If one of Fisherian frequentism’s major flaws is that it exaggerates effect sizes when samples are small, the other is that it exaggerates significance when sample sizes are large. One reason for this comes from the use of what Jacob Cohen dubs “nil hypotheses,” but other authors had previously observed, going as far back as Berkson (1938).
Statisticians classically asked the wrong question – and were willing to answer with a lie, one that was often a downright lie. They asked “Are the effects of A and B different?” and they were willing to answer “no.” All we know about the world teaches us that the effects of A and B are always different – in some decimal place – for any A and B. Thus asking “Are the effects different?” is foolish.
Tukey, John W. “The Philosophy of Multiple Comparisons.” Statistical Science 6, no. 1 (February 1991): 100–116. doi:10.1214/ss/1177011945.
If you make your hypotheses too specific, they are guaranteed to be false. This effect is tough to detect in small samples, but it becomes a major problem with large samples.
A second reason is that p-values are biased against the null hypothesis. Because Fisherian frequentism only considers one hypothesis, it cannot account for evidence that is in favor of or opposed to more than one hypothesis. Besides the above link, I also ran into this when I did an in-depth Bayesian analysis of Darryl Bem’s infamous paper. By the time of post number seven, the nine experiments and twenty tests that he thought were strongly in favor of precognition were actually weak evidence against its existence. You don’t just have to take my word for it, though, other authors have come to the same conclusion.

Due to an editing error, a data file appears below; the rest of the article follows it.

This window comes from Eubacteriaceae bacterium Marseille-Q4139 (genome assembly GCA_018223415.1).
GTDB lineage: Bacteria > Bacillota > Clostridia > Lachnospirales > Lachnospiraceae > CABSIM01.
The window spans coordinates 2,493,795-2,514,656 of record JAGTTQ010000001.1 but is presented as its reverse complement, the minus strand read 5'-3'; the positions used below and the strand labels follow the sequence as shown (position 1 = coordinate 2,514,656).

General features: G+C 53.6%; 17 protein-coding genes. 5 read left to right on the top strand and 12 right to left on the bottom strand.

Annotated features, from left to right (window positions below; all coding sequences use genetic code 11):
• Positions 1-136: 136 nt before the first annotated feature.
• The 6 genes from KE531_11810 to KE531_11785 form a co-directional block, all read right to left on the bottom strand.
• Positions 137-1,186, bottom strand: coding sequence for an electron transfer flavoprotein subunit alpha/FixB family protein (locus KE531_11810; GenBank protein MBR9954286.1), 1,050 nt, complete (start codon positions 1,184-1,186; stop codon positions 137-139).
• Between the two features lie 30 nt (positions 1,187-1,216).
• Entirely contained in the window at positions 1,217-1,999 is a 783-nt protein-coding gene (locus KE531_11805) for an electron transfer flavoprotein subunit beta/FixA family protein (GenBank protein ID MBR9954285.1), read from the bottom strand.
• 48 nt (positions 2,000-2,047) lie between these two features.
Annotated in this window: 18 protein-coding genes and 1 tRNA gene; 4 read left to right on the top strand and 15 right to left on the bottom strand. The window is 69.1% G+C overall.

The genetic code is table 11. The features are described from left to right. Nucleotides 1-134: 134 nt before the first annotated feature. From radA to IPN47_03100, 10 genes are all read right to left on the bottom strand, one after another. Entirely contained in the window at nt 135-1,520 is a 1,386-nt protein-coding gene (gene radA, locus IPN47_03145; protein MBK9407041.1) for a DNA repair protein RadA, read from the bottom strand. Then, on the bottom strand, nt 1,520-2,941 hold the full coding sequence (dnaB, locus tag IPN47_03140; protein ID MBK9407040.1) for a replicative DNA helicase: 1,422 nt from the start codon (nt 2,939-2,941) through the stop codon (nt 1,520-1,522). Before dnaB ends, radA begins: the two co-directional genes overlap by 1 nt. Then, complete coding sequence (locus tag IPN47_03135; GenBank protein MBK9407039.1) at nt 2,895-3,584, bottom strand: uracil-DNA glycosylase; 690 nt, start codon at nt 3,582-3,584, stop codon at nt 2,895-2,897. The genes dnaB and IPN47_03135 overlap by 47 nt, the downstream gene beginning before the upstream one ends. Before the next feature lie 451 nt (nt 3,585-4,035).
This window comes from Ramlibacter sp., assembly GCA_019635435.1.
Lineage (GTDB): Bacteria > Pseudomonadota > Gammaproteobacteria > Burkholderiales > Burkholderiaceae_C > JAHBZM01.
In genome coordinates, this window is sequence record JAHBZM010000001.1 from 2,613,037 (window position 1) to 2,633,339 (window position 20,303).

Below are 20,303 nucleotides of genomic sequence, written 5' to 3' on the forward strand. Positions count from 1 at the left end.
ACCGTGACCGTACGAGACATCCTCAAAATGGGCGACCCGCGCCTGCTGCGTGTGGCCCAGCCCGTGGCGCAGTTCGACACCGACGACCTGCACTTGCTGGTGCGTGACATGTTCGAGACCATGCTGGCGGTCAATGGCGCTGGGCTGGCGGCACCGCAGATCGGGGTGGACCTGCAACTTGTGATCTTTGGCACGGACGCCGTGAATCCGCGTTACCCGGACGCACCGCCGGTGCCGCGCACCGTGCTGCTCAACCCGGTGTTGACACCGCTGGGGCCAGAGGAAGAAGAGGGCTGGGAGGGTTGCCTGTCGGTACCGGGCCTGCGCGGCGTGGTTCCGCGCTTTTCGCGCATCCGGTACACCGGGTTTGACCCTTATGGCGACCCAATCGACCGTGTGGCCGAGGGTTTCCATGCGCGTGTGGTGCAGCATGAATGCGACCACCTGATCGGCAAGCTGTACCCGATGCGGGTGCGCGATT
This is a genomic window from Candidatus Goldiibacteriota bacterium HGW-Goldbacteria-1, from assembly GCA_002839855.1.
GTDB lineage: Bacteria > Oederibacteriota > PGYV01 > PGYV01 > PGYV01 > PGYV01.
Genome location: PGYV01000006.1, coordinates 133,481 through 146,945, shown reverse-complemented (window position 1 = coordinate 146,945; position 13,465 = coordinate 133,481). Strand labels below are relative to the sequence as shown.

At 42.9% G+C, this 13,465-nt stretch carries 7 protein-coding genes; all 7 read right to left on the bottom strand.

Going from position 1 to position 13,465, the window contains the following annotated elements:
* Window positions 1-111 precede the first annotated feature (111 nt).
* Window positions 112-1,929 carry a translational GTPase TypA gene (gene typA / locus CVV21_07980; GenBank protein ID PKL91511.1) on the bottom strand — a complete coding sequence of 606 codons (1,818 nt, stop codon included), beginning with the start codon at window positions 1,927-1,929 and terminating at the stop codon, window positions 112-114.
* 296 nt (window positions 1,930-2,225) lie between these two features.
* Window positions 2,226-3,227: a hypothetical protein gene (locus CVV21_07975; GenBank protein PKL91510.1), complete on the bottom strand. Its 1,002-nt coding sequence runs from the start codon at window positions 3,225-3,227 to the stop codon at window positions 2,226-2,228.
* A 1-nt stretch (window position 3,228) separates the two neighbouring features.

In sum, tests for direction are easier than tests for existence: when applied to the same data, tests for direction are more diagnostic than tests for existence. From a Bayesian perspective, the one-sided P value is a test for direction; when this test is misinterpreted as a test for existence—as classical statisticians are wont to do—this overstates the true evidence that the data provide against a point null hypothesis.
Marsman, M., and E.-J. Wagenmakers. “Three Insights from a Bayesian Interpretation of the One-Sided P Value.” Educational and Psychological Measurement, October 5, 2016. doi:10.1177/0013164416669201.
But there’s a third reason, one that has nothing to do with theory.
Crud factor: In the social sciences and arguably in the biological sciences, “everything correlates to some extent with everything else.” This truism, which I have found no competent psychologist disputes given five minutes reflection, does not apply to pure experimental studies in which attributes that the subjects bring with them are not the subject of study (except in so far as they appear as a source of error and hence in the denominator of a significance test). There is nothing mysterious about the fact that in psychology and sociology everything correlates with everything. Any measured trait or attribute is some function of a list of partly known and mostly unknown causal factors in the genes and life history of the individual, and both genetic and environmental factors are known from tons of empirical research to be themselves correlated.
Meehl, Paul E. “Why Summaries of Research on Psychological Theories Are Often Uninterpretable.” Psychological Reports 66, no. 1 (1990): 195–244.
Since everything correlates with everything else to some extent, at least within biological systems, manipulating one variable will always have some effect on another variable. Crank up the sample size, and this is guaranteed to reach statistical significance. Just because the dependent variable was effected, however, doesn’t show the independent one is the primary cause. For instance, black people in the United States consistently get lower scores on school tests. A complex mix of social factors are to blame, but it’s incredibly easy to think that a single variable like race can explain it all. Isn’t that what Ockham’s Razor says, after all?
Between this and the problems with small sample sizes, nailing a statistically significant result in Fisherian frequentism is surprisingly easy. Apply some time and patience, and you can reject any hypothesis you want rejected.